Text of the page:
It may have started with the plastic bag. The excessive worrying, I mean. Like many a new mom, I found myself growing eyes in the back of my head where Homer was concerned, as well as an extra set of ears and an almost preternatural awareness of where Homer was, what he was doing, and what his needs were at any given time.
This had become doubly true since Homer's stitches had come out and he'd taken lo tearing around the house after Scarlett and Vashti. Soon he wasn't content to merely cover the ground they did, and he began discovering mischief all on his own. Sometimes T would lose track of him for a few minutes and find him in the most unbelievable places-dangling by his front paws from the middle shelf of a bookcase (how had he even gotten up there?), or wedged in the back corner of the cluttered cabinet beneath my bathroom sink, having managed to prise open the cabinet door.
His new obsession was scaling the floor-to-ceiling drapes that hung in the dining room, like one of those Spider-Man types you read about who hand-over-hand their way up the side of an office building;. "Homer!" I would shriek when I found him hanging on the drapes by a single claw, six feet in the air. Homer would swing the slight weight of his nine or ten ounces around until all four claws clung to the drapes once again, climbing as quickly as he could to put himself above my reach.
Look. Ma! I always imagined him thinking. No eyes!
In contemplative moments, I would reflect that there was something inspirational in the way Homer was willing to climb and climb anything at all without any idea as lo how high he was going, or any plan for safely regaining the ground once he'd reached the top. There was something to be said for that level of fearlessness.
For all that it was inspirational, however, it was also terrifying.
Every parent knows those moments-the ones when you suddenly realize YOU haven't seen your child for at least fifteen minutes. You curse yourself for having become so occupied with something else that you lost track of his whereabouts. Where is he? What if something happened to him? Why wasn't I paying attention?
It had already become a point of pride with me to insist that Homer was a perfectly normal kitten. Better than normal, even. I would have taken the head off of anybody who suggested that Homer needed "special" care because of his "special needs." angrily insisting that Homer was just as capable of taking care of himself as either of my other two cats, or as any "normal " cat out there. When people asked whether and how a blind kitten could find his litter box. I would reply that Homer could not only find his litter, he could find his way to the top of the kitchen counter and into the cabinet where the canned tuna was kept, distinguishing the difference between a can of tuna (which he loved) and a can of tomato soup (to which he was indifferent), while both were still in their sealed cans. He'd root around in the cabinet. shoving all other canned goods out of his way, until he identified the can of tuna fish, using paws and nose to push it from the cabinet and onto the counter. Feed me this!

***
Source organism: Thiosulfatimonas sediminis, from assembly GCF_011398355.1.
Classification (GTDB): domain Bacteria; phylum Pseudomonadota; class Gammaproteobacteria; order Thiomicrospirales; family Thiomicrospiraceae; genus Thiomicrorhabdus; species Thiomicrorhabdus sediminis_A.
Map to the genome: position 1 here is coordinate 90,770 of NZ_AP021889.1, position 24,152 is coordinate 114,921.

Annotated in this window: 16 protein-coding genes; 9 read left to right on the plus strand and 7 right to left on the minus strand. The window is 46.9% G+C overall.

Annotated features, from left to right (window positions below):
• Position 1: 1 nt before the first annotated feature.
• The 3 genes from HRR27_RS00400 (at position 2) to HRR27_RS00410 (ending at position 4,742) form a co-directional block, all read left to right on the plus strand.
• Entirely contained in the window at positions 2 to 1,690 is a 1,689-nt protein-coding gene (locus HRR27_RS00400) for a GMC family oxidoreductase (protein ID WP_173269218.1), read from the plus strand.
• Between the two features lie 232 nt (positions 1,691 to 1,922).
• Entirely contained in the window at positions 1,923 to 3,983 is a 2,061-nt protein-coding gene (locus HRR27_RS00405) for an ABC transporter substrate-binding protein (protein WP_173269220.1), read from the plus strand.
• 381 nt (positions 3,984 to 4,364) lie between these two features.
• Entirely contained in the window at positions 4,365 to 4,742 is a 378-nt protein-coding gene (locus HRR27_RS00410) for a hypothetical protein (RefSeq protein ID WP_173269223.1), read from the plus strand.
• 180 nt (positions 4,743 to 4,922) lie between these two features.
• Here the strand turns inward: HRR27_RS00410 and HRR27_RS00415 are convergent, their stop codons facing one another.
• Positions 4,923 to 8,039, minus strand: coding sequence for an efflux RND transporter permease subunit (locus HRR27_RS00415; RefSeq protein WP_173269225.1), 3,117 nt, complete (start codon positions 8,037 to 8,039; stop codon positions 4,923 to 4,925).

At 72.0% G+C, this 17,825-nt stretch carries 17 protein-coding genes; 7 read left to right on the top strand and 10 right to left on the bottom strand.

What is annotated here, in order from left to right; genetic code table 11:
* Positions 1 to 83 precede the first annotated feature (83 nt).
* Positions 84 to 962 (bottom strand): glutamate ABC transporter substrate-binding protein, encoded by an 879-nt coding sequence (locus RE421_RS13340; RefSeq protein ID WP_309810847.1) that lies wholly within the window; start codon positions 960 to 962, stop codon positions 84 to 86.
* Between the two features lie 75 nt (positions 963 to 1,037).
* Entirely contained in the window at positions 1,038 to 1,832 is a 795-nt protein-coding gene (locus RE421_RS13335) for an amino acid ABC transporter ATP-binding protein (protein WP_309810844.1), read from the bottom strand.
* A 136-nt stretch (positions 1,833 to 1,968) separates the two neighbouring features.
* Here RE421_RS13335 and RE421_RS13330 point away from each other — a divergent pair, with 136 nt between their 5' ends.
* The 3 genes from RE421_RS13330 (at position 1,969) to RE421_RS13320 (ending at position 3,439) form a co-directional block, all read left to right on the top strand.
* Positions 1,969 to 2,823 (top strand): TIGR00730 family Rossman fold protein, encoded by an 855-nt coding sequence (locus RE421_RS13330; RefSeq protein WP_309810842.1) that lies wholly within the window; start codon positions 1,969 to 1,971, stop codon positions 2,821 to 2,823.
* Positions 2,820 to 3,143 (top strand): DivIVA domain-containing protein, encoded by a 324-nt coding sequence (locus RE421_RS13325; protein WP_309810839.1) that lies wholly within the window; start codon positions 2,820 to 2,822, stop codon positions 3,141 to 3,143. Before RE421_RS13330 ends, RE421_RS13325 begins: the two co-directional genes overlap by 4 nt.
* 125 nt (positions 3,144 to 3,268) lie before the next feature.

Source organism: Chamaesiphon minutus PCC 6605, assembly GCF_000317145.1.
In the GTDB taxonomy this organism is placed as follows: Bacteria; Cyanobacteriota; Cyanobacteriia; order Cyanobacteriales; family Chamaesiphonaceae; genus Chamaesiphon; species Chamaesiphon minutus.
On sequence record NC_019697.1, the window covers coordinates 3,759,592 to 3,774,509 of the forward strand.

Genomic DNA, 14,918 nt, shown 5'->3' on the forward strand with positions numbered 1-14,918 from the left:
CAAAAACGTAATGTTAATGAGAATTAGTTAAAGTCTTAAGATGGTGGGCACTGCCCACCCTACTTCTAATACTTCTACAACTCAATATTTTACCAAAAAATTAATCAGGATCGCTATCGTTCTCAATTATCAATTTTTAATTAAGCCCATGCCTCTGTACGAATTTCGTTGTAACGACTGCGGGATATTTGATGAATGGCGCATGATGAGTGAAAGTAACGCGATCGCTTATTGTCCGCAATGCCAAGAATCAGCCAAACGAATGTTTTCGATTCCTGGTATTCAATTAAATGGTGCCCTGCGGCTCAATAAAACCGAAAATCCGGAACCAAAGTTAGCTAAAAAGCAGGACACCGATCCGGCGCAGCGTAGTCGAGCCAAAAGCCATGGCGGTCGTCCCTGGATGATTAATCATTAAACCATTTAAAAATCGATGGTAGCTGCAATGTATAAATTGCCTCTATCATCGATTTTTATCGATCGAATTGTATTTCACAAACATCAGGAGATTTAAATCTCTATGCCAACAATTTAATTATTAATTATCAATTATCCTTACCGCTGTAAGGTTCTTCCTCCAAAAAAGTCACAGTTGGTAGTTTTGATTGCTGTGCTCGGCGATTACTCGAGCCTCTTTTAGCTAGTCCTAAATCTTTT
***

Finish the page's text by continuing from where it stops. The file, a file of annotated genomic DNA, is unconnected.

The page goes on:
Beneath all that righteous indignation, however, and my insistence that I didn't need to worry about Homer any more than I worried about Scarlett and Vashti, was the truth: Homer wasn't like other cats, and I did worry about him more than I worried about my other two.
This fear was all my own, and Homer shared none of it. It had been predicted that his blindness would make him more hesitant and less independent than a typical cat. But if anything, the opposite was true. Because Homer was unable to see the hazards in the world around him, he lived in blissful unawareness of their existence. What was the difference between climbing to the top of a three-foot-high sofa and nine foot high drapes if you couldn't see how high you were going anyway? And what was the difference between jumping down from either one when every leap you ever took was a lea]) into uncertain outcomes, based on nothing but blind faith in invisible landing points?
In the Daredevil comic books, occasional story lines find Daredevil regaining his vision. Although he retains the rest of his superpowers, he suddenly finds himself incapacitated, afraid to attempt the daring stunts he normally undertakes when blind. Are you crazy?! he seems to ask the reader. I'm not jumping off that! Look at how high it is!
But there was no omnipotent writer who, with the stroke of a pen, could restore Homers eyes to him. The only absolute fear Homer knew was that of being alone. As long as somebody was with him-whether it was me or one of his feline sisters-Homer had no notion that there were other things in the world that could harm him.
Which brings us back to the plastic bag.
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